This is a re-post from my blog, but one that is still relevant today.
Continuous Improvement, Autonomy, Validation – these terms are becoming so worn that they feel like business jargon. But if you have experienced the pain that Stagnation, Command & Control and Big Bang Deployment brings, you have ample reason not to look back. The mild embarrassment that comes with joining the ‘Agile cult’ is greatly outweighed by the soul-numbing awfulness that is the alternative.
Although the above is my experience too, this is not that story. I have also had experiences with Chaos – the inferno that regularly erupts in Startupland and in many Open Source projects. It, not Agile, is the real antithesis to the frozen hell that is Waterfall/Taylorism/TheoryX. This is not that story either. I actually started appreciating what I now call the Agile mindset, on a sailing boat.
As an adolescent I was pretty interested in ‘Team Building’ and while training as an outdoor sports instructor, we learned about Tuckman’s Forming/Norming/Storming/Performing. I had noticed that cohesive teams had better morale and more fun but that they also sometimes missed creative solutions to problems that messier, argumentative teams seemed to come up with. This even led me to study social psychology, although that field had disappointingly few insights on offer. And really, I didn’t want to just understand teams, I wanted to be a part of one.
As a student and later as a Yacht Master I did a lot of yacht racing. Now in the nineties, mirroring the software development world, yachts were starting to organise themselves differently. Being a relative pauper but a skilled sailor, I was used to being ordered around the boat by the owner, who would also steer the boat. If you wanted to win races, you had to find that rare combination of the rich and skilled sailor.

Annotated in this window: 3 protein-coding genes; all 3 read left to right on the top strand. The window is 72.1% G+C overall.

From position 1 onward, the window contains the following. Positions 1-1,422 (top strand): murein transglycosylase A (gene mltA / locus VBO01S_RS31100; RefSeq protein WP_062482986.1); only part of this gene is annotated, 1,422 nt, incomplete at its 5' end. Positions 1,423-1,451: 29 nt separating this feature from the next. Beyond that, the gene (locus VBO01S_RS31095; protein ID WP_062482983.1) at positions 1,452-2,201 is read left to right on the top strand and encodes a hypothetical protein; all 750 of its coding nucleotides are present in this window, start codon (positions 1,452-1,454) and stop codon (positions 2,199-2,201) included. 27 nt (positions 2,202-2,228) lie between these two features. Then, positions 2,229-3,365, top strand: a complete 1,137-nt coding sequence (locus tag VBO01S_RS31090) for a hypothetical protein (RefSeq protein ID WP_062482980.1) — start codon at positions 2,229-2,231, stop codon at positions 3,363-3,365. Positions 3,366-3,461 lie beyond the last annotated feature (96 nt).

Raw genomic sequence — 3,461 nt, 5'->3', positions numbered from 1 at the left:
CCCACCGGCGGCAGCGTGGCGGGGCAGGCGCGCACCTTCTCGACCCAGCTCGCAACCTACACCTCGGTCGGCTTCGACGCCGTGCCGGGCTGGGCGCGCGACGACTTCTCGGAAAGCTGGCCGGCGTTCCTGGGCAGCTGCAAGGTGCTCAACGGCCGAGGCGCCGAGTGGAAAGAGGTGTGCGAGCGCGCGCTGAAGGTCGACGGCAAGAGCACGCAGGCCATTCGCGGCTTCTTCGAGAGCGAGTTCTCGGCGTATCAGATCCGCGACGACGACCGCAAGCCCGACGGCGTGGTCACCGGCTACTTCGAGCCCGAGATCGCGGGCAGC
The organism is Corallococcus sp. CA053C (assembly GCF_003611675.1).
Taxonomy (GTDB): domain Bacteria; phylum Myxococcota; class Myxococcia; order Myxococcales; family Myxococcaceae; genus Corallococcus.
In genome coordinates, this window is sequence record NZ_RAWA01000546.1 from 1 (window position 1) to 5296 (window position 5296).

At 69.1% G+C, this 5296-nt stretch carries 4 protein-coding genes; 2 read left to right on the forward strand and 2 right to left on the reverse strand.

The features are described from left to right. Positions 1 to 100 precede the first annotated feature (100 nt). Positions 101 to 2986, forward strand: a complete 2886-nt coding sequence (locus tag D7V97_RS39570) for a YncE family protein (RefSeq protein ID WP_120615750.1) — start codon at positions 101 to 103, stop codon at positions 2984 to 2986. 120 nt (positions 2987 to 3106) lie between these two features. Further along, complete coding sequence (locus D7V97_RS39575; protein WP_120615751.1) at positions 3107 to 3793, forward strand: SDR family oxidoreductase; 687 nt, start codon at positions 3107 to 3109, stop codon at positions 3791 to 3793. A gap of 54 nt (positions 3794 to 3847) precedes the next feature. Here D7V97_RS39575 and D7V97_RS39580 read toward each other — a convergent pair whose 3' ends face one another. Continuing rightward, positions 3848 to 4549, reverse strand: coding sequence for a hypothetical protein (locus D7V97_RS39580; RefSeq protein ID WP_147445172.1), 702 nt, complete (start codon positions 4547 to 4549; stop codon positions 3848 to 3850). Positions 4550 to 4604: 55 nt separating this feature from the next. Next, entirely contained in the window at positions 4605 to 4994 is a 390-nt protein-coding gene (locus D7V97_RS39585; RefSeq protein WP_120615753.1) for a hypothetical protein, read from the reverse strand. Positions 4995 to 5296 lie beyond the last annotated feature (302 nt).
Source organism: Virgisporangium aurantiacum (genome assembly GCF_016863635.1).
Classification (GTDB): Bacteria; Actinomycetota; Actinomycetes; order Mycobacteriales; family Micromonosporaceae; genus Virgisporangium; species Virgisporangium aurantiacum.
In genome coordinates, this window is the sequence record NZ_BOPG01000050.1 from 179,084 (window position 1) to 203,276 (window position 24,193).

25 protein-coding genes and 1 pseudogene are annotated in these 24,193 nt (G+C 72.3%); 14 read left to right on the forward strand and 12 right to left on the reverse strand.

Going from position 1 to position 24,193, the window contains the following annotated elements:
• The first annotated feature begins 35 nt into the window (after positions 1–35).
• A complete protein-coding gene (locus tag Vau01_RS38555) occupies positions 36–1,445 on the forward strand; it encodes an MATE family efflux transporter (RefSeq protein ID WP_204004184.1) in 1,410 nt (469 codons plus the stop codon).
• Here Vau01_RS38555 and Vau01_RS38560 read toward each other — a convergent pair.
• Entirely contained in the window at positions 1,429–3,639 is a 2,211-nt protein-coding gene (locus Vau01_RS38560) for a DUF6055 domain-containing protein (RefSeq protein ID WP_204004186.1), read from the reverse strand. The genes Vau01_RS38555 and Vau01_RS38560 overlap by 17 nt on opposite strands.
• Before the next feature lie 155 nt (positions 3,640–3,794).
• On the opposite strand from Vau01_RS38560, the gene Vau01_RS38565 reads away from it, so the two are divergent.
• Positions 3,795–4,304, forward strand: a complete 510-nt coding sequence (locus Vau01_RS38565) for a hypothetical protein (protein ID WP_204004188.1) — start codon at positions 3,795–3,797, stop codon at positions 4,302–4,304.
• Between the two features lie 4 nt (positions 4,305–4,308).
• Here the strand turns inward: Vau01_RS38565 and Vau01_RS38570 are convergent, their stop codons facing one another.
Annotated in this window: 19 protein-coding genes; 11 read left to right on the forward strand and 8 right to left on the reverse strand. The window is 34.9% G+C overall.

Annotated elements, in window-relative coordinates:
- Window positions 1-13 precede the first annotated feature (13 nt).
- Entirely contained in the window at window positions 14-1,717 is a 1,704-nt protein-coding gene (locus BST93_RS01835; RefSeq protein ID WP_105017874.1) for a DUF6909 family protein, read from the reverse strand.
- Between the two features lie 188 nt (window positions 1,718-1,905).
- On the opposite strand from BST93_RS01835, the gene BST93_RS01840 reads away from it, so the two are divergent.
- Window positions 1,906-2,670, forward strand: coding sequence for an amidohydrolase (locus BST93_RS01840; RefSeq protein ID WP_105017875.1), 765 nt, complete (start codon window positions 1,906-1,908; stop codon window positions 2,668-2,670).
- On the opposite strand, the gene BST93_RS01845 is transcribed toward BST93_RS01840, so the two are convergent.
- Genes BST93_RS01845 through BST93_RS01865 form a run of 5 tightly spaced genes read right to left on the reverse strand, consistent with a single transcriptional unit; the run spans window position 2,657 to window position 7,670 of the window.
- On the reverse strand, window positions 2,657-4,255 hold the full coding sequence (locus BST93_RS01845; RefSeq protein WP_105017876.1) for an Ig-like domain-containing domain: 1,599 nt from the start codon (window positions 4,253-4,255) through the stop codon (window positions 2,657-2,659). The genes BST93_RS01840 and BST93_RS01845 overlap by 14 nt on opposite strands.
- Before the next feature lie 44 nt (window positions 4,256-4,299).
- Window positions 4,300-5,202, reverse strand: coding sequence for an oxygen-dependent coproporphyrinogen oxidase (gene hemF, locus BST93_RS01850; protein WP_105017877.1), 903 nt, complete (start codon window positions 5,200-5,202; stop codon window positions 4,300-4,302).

Imagine my surprise when one day I stepped aboard a boat, shook the hand of the young man at the helm and he diverted me to the owner! Here was a man who had given up the driver position to some pipsqueak, fresh out of a dinghy! I recounted the experience to my skipper later that evening and we laughed about this. What chaos it must be on board! They’ll never win a thing.
That year the boat, Yellow Rose, won every series it entered. The next season it won all the major series in the Netherlands and thereby the national title. The season after that, it won the national title and its own class – X-332 – internationally, as well as Cork week – one of the biggest fleet races in the world. I had gotten to know them well by then, I knew that they were a relatively young crew and that they hardly ever changed members. I was allowed to join them for a race, the nationals in Hamble, UK.
I had never seen anything like this. The owner took the position of tactician, but not the helmsman ‘driver’ position. He completely trusted the crew with his boat, concentrating instead on the wind, tide and competition. There was almost no shouting on board and if emotions flared up because of an inevitable mistake, these were evaluated after each race. But the evaluation was of what went wrong in the situation, no blame was assigned.
Even more astonishing was that: no one person gave a call when a manoeuvre was initiated – each time it was initiated by a different person. The helmsman initiated a tack, the mainsail trimmer initiated a gybe, the bowman initiated a kite hoist. I saw manoeuvres called and then initiated seconds later that would have taken minutes of complicated instruction by the tactician on my previous team. And they improved all the time, every race was meticulously discussed and adapted to.
I was addicted – I sailed with Yellow Rose as much as I could. I progressed to training other sailing teams too and started to spread the goodness there. I wanted to spread this goodness to my work in software development too, but it took me another five years of searching before I found a team where I was allowed to apply what I had learned on a boat.
I am not going back.